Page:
THE unassuming solid wooden door could be the entrance to any of a dozen city offices, but for a few key differences.
On the door is pinned a confidentiality clause informing those entering that “all information obtained in the operational environment should be treated as confidential” and “what you observe does not leave the CCTV control room for anything other than officially approved reasons.”
Welcome to the operation control centre for Edinburgh’s tram system.
The room is a restricted access area entered via a swipecard entry system, it is manned 24/7, and behind lies the secret to controlling the £776 million tram line which begins taking passengers on May 31.
In the back of the room, in the space known as the “quarterback” position, is a desk crowded with five computer screens, four phones and two keyboards.This is where control room duty manager Sarah Thompson, 30, from Leith, oversees operations on the route and ensures everything is running smoothly – a task which until now has meant overseeing empty trams running test routes, but will very soon involve a vast, crowded public transport network snaking into the heart of the Capital.
The thought doesn’t faze the former security duty manager at Edinburgh Airport, however.
“We’ve run through a lot of practice scenarios now so we’re all really looking forward to going live,” she said. “It’s pretty hi-tech even compared to my old job at the airport, although the actual role is much the same to what I did before.”
Beyond her are seated two operations controllers, an engineering manager and a depot supervisor and – blocking what would otherwise be a very fine view of Edinburgh from the west – a bank of CCTV monitors, 18 in all, and a gigantic live super feed known as the mimic board showing the entire network. Each tram is tracked through coloured boxes shuttling between stops.
The result is increased accuracy when zeroing in on any problem to do with the system – tram No 251 in quadrant four between Haymarket and Coates Crescent, for example.
A green box indicates the tram is running early whilst a red box signifies the opposite, and a white box shows the tram is on time.
Computer screens flicker with information from two separate systems – SCADA – supervisory control and data acquisition system and VICOS – vehicle and infrastructure control and operating system.
Despite its space-age connotations, SCADA is actually a lot more everyday than you would believe – it’s an industrial control system which allows organisations to monitor, gather, and process data as well as send commands.
It is at the core of many modern industries and is found almost everywhere in today’s world, in your local supermarket, waste-water treatment plant, or even your own home.
VICOS is used by many rail operators and oversees the tram network through automatic train tracking and automatic route setting.
At the side of all this cutting-edge technology is a simple magnetic whiteboard on which the entire layout of the tram depot and line is also shown.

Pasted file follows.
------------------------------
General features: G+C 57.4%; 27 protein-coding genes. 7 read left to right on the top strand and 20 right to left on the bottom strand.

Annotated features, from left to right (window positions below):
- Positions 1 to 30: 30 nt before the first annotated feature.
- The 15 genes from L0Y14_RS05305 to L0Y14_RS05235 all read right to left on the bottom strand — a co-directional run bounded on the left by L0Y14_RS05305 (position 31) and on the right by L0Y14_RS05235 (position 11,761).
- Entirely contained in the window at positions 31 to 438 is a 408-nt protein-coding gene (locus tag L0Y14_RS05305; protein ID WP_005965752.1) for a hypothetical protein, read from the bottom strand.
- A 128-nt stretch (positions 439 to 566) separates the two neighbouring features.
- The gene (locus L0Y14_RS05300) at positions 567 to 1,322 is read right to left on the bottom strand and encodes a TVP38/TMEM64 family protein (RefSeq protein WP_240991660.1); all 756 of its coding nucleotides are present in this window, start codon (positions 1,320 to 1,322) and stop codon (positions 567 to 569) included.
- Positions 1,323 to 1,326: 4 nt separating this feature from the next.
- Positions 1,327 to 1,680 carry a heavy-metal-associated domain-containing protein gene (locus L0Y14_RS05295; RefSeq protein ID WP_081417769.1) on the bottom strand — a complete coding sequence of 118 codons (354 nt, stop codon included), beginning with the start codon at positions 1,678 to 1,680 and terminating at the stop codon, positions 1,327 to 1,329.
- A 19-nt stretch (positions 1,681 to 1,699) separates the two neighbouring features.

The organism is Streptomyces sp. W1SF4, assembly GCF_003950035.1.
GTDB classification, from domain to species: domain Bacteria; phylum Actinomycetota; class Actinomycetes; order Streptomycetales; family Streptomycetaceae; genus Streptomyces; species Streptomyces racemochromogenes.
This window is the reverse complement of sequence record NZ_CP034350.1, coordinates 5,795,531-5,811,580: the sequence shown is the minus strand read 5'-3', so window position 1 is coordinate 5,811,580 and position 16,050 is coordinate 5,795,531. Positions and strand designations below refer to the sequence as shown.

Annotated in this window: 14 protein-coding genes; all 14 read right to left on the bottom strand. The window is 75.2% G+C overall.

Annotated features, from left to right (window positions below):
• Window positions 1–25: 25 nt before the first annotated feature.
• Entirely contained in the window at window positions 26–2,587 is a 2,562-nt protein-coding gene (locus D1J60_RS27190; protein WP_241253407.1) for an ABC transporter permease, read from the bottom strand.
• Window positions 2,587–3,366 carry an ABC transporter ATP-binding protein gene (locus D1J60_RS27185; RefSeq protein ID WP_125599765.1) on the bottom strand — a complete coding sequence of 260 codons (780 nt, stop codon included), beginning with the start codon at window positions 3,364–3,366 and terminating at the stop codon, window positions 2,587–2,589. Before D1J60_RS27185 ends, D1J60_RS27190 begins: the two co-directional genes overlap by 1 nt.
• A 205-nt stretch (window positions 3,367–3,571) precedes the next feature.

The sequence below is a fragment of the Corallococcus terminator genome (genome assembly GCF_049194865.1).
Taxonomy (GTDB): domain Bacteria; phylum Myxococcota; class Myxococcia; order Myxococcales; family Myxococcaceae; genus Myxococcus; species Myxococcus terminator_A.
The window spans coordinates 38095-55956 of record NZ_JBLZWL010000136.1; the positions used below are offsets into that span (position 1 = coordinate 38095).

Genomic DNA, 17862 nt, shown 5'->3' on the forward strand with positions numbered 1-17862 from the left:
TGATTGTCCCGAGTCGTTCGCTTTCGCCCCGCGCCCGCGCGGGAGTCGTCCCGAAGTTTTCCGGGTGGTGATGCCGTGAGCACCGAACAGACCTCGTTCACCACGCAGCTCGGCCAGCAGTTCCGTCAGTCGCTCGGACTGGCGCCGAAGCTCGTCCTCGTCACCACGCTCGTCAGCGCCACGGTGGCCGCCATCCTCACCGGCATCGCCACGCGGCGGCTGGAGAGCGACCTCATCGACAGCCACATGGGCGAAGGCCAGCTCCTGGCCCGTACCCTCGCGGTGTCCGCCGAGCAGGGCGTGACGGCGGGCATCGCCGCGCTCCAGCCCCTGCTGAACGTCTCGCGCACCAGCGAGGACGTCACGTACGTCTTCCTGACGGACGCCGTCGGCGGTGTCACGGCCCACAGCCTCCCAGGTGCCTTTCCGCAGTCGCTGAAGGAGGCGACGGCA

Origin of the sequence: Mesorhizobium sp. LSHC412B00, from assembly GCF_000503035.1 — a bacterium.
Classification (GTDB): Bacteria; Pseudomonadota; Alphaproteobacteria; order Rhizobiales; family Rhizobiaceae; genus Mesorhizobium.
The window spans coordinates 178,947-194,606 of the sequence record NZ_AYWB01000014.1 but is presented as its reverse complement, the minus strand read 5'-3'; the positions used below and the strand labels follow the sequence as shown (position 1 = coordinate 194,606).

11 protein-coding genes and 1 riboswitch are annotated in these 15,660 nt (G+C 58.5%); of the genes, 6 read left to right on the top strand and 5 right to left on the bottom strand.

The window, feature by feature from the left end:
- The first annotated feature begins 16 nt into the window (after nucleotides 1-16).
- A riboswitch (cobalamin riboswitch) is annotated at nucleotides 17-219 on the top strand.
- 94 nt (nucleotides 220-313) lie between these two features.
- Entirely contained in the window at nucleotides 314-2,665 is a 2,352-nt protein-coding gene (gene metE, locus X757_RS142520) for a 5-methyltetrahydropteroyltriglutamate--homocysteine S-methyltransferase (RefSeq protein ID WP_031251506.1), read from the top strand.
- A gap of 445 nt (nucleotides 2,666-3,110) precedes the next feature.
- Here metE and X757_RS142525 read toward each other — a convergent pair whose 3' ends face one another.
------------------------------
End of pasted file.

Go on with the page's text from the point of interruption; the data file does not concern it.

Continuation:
Magnetic green and red markers are used to denote those within the yard and those out on service. In total there are 27 £2m trams in the fleet, with 12 in operation at any one time – each of these allocated a number between 251 and 263.
The exact reason for these numbers has been lost with the now disbanded Transport Initiatives Edinburgh (TIE) company but it is thought to be a nod to and a continuation of the 1956 fleet – it is understood that the last tram to run in the city was number 250.
Each tram is also allocated a run number ranging from 951 to 963 and these denote which route each tram is undertaking.
They begin at 951 so as to avoid any confusion with the city’s 950 Lothian Bus run numbers. Then there is the emergency kill switch which immediately draws the eye. In the event of an incident on the line requiring the power to be switched off, two large red buttons are positioned between the on-call duty manager’s desk and the operations controllers.
One is marked HYM-AIR (Haymarket to airport) and the other YKP-HYM (York Place to Haymarket). A third button which stops the entire line is also located under lock and key downstairs in the depot.
Above Sarah in seniority is service delivery manager, Stuart Parsons, 34, originally from Essex, a trained civil engineer he came north and joined Edinburgh Trams 18 months ago.
Stuart, whose background is in heavy rail, is number two to director and general manager Tom Norris, and he oversees the day-to-day service delivery.
He said: “It’s an exciting job, it’s a big challenge but very enjoyable taking a service into operation for the first time. Everyone is feeling a little bit anxious too, but that’s a good thing.
“We have been very thorough in our approach and everything has been tested and retested. It will be a historic moment.”
Beneath the control room lies the tram wash and workshop – not all of the 27-strong fleet will be in service at any one time, so when they are not in use the fleet will be scheduled in for weekly maintenance exams and washes or can be stabled in special outdoor sidings at the depot. The workshop also houses specialised equipment for lifting trams to change out large floor mounted items. This time around for the trams there is a state-of-the-art depot and nerve centre and staff primed to keep the entire system on track.
And hopefully they’ll never need those big red buttons.